Hong Kong | Tycoons and fishermen choosing leaders fuel protests

In a former fishing village now packed with high-rise apartment blocks, Law King-shing reflects on the quirk of history that made him one of the 1,200-strong elite that chose Hong Kong’s leader.
Law is one of 60 people on Hong Kong’s election committee representing the agricultural and fisheries sector that thrived in the city 40 years ago, but which now makes up less than 1 percent of Hong Kong’s economy. Law, a local politician, is neither a fisherman nor a farmer though his father grew flowers.
“Many of the fishermen here are old and no longer work,” Law, 55, said in his office in the coastal new town of Tsing Yi. “Many of them are illiterate.”
The presence of interest groups such as Law’s on the committee that selected the city’s three leaders since China recovered sovereignty in 1997 is both a problem and a potential solution for those trying to defuse two months of pro-democracy street sit-ins. China’s decision to use a similar panel to vet candidates for the city’s first popular election in 2017 set off the protests, and the campaign to make it more democratic will continue long after police clear the streets of Hong Kong.
The city’s 1990 de-facto constitution, the Basic Law, calls for the chief executive to be elected by “universal suffrage,” though the candidates must be selected by a “broadly representative” nominating committee. Making that panel truly representative is an area where the government and democracy advocates say progress is possible.
“The government is responsible for creating a path for us to negotiate further” on the committee said Joshua Wong, 18, co-founder of the student activist group Scholarism. If they can’t repeal China’s decision “they can restart the political consultation process. This is something they can do at the very least,” he said last week before he was arrested as police cleared one of the three sites occupied by protesters.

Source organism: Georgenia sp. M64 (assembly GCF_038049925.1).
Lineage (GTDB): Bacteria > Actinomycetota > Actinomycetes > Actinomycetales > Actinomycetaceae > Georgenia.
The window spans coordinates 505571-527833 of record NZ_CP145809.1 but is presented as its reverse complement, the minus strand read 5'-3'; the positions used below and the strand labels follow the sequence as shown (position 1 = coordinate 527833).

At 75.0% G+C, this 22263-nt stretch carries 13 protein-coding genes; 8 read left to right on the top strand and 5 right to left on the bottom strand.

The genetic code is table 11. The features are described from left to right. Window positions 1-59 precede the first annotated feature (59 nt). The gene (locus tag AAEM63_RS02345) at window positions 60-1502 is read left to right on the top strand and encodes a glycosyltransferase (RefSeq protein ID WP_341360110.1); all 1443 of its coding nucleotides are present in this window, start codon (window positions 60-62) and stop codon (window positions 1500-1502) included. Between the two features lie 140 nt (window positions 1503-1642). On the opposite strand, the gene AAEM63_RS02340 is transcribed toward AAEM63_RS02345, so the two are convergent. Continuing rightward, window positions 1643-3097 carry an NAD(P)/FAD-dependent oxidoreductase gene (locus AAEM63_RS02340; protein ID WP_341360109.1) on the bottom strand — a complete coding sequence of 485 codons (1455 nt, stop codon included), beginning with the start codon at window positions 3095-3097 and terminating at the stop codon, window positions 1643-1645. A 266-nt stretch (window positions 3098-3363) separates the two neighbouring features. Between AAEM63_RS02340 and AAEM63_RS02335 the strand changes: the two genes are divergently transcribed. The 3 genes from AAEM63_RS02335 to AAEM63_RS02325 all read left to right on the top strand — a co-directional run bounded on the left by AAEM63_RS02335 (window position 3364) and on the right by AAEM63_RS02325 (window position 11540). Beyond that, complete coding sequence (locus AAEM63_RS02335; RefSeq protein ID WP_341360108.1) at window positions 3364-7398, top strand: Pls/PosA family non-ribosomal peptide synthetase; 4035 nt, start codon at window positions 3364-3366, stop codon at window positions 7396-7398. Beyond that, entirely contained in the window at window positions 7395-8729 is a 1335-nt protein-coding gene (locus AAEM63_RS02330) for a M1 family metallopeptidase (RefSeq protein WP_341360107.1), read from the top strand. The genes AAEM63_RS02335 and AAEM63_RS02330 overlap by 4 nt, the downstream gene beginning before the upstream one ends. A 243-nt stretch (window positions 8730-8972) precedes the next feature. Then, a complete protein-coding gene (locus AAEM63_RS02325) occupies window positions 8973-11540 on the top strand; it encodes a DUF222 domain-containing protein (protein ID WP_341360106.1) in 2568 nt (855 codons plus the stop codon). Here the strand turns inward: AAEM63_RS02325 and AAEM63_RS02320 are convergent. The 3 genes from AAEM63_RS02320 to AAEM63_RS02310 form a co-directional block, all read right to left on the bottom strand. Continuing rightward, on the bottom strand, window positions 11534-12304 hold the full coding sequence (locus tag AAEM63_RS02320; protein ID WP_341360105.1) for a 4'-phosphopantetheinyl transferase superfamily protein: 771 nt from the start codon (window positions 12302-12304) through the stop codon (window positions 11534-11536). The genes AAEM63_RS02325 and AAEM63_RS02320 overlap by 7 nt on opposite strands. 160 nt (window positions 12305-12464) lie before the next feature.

In its August decision on the election framework, China said the committee would be based on the existing election commission and all candidates would have to secure the support of more than half its 1,200 members, compared with 1/8th previously. Protest leaders demand that any committee accept candidates chosen by Hong Kong voters.
Pro-democracy groups complain the existing body is opaque and stacked with pro-China loyalists. The four main sectors of the committee – industrial, commercial and financial services; professions; labor, social, and religious groups; and city and local politicians – are supposed to reflect Hong Kong society. Each has 300 votes. Adopting the same structure means China, not voters, will control the process and exclude anyone it doesn’t like, they say.
While Hong Kong Chief Executive Leung Chun-ying has said student demands that ordinary citizens nominate candidates would violate the Basic Law, he’s suggested the composition of the panel may be altered.
“There’s room to configure the nominating committee in a way that the students might find more democratic: something between the election committee that we have at present and civic nomination,” he said in an interview with Bloomberg last month. Leung was selected with 689 votes in 2012.
A detailed look at the current system shows that less than 4 percent of Hong Kong’s 7 million people were eligible to vote for its members in 2011. Of the almost 238,000 voters, including 16,000 groups ranging from Friends of the Art Museum to the Hong Kong Tai Chi Association and the Happy Taxi Operator’s Association, just 65,565 participated.
In Law’s agriculture and fisheries subsector, the 60 uncontested candidates were chosen by 158 voters from trade associations including the Hong Kong branch of the World’s Poultry Science Association and four corporate groups that represent “fish culture” in an area called Sai Kung. Tracking them down isn’t easy, because only six of the 60 provide any contact information on the election committee website.